from The American Heritage® Dictionary of the English Language, 4th Edition
- adj. Music Pitched higher or lower than the correct notes of a melody.
- adj. Being out of accord with what is considered normal or appropriate: a high-flown, off-key speech by a newcomer.
from Wiktionary, Creative Commons Attribution/Share-Alike License
- adj. pitched inaccurately either above or below the correct note
- adj. not harmonious, or out of accord
from the GNU version of the Collaborative International Dictionary of English
- adj. Deviating from the proper pitch; -- of a musical note or series of notes.
from WordNet 3.0 Copyright 2006 by Princeton University. All rights reserved.
- adj. inaccurate in pitch
Sorry, no etymologies found.
In this case, it sounds as if the President blew off the question so, if it was orchestrated, the orchestra was off-key.
The unconscionable truth fused his mind, body and soul in a foreign uncertainty and the rhythm that had heretofore produced harmony in his life was now off-key.
In the decades since, the record's off-key vocals and hapless rhythms have made it both a musical punch line and, remarkably, a contrarian rallying point for inscrutable art.
How we watch some hundred billion stars slide left to right each night while coyotes wail off-key and bats dip and swoop in their nightly smorgasbord.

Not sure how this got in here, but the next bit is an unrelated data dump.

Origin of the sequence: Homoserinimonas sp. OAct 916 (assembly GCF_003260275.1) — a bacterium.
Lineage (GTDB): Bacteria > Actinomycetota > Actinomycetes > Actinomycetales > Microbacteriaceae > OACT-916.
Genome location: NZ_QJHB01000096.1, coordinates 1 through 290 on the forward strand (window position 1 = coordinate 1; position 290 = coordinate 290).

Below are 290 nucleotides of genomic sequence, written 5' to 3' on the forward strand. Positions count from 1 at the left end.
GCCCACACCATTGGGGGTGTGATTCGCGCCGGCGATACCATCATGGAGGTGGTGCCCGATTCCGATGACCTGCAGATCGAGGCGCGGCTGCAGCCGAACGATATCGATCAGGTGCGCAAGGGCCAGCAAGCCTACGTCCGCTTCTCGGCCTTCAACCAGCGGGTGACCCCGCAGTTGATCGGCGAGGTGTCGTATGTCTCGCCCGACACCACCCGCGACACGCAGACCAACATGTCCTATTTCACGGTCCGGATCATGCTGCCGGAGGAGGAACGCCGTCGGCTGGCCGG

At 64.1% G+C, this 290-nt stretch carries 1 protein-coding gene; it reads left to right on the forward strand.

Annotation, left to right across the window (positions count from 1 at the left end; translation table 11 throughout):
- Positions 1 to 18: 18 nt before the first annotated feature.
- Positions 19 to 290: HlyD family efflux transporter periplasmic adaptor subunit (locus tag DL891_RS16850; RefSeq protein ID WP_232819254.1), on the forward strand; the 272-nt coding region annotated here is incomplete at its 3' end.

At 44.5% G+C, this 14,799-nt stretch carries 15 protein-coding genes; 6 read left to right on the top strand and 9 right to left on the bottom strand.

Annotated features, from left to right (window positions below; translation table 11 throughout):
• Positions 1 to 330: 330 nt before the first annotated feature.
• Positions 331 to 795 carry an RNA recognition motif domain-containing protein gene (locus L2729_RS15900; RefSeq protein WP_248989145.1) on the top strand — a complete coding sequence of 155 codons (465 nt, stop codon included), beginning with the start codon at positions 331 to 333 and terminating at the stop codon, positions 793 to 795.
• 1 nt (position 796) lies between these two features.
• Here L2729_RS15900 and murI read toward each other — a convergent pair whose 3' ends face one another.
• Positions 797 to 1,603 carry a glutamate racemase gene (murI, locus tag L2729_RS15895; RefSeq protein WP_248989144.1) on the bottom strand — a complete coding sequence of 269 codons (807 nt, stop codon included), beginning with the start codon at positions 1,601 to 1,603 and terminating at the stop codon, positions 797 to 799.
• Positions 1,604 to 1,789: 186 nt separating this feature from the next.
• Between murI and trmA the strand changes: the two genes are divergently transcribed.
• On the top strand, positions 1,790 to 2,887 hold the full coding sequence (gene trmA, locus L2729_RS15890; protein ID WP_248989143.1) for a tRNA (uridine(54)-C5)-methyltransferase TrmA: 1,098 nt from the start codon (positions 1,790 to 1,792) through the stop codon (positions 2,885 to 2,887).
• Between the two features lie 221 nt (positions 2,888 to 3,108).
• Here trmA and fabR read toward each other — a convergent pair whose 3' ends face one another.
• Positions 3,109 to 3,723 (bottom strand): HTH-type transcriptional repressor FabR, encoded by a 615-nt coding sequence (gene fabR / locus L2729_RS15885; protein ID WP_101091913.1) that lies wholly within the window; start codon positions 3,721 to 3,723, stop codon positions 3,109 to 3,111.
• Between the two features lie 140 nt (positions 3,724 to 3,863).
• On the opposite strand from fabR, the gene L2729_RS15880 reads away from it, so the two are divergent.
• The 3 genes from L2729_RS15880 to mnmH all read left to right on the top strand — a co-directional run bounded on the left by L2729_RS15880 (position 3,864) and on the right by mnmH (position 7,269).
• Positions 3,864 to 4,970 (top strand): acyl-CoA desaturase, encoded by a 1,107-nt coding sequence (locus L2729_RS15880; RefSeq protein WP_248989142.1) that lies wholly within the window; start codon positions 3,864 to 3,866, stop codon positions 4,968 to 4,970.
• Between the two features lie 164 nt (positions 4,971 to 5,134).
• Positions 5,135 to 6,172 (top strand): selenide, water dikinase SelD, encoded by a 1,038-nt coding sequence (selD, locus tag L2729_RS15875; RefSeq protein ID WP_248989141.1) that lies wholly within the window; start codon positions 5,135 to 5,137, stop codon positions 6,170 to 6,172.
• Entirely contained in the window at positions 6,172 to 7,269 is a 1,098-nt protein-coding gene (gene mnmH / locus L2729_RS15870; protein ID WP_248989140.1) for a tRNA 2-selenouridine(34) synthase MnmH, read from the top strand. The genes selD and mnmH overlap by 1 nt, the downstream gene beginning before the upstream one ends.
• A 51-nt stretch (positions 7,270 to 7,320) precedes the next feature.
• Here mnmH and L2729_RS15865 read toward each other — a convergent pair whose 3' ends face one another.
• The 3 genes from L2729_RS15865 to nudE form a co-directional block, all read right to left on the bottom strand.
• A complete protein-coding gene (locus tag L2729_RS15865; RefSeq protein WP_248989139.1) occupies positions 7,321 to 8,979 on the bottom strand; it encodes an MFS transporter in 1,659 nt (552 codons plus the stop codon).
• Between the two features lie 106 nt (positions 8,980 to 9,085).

Worried that the normal partisan overtones at the State of the Union address would seem off-key after the Jan. 8 shooting that targeted Rep. Gabrielle Giffords, some lawmakers sat with their colleagues across the aisle to listen to President Obama's speech.
“You can have whatever you like,” Dyme sang off-key.
Eyes closed, she danced with the woman in her memory, slipping into her own off-key hum to accompany her steps when the words failed her.
After you play her, everyone sounds off-key, second-rate.
For this and a lot else we can forgive Mr. Lowe his good looks and, also, his off-key rendering of the local accent.
Will is no church-choir singer boy, but he has this raspy, cool, melodic style which, to our surprise, was neither pitchy or off-key.